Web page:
49 elements from the registers which makes the overall cache access
    50 behavior of the application regular resulting in significantly fewer
    51 misses and better utilization. Overall as summarized by
    52 Figure~\ref{perf-energy} our Parabix-based XML parser improves the
    53 performance by ?$\times$ and energy efficiency by ?$\times$ compared
    54 to widely-used software parsers and approaching the performance of
    55 ?$cycles/input-byte$ performance of ASIC XML
    56 parsers~\cite{}.\footnote{The actual energy consumption of the XML
    57   ASIC chips is not published by the companies.}
     33In this paper, we tackle the infamous ``thirteenth dwarf'' (parsers/finite
     34state machines) that is considered to be the hardest application
     35class to parallelize~\cite{Asanovic:EECS-2006-183} and show how Parabix,
     36a novel software architecture, tool chain and run-time environment
     37can indeed be used to dramatically improve parsing efficiency on
     38commodity processors.   
     39Based on the concept of transposing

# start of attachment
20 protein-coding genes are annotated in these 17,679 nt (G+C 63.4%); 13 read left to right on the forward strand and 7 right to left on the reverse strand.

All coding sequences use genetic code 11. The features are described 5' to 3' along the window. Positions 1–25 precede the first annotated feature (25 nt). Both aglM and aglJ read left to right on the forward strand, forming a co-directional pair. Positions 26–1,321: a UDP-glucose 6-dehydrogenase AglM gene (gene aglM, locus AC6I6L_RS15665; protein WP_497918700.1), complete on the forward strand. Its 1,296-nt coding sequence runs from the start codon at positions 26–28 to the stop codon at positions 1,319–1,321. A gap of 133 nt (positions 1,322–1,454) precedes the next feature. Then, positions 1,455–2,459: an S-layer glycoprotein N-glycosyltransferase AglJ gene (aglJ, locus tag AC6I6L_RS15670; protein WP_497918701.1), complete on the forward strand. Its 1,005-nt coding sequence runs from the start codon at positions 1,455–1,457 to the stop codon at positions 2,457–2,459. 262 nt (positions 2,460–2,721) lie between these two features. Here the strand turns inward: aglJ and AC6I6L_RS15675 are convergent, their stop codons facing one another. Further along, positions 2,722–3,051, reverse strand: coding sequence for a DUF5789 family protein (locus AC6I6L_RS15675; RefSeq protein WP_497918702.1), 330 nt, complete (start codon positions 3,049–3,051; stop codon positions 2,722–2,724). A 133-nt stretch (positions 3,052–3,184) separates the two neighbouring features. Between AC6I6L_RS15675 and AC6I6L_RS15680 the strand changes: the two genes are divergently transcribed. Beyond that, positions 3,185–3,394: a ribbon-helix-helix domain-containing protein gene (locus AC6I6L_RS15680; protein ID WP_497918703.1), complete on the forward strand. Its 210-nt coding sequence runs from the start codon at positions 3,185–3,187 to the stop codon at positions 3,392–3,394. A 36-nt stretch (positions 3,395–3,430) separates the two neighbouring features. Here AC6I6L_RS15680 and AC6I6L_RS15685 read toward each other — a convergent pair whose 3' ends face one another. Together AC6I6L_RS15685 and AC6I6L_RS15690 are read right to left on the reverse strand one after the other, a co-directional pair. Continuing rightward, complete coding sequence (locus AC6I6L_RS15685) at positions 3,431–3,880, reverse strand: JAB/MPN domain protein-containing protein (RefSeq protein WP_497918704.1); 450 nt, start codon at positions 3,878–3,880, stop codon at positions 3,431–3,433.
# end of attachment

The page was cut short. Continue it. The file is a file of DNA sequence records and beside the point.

40byte-oriented character data into parallel bit streams for the
     41individual bits of each byte, the Parabix framework exploits the SIMD
     42extensions (SSE/AVX on x86, Neon on ARM) on commodity processors
     43to process hundreds of character positions in an input
     44stream simultaneously.  To achieve transposition, Parabix exploits
     45sophisticated SIMD instructions that enable data elements to be packed and
     46unpacked from registers in a regular manner which improve the overall cache access
     47behavior of the application resulting in significantly fewer
     48misses and better utilization.
     49Parabix also dramatically reduces branches
     50in parsing code resulting in a more efficient pipeline and substantially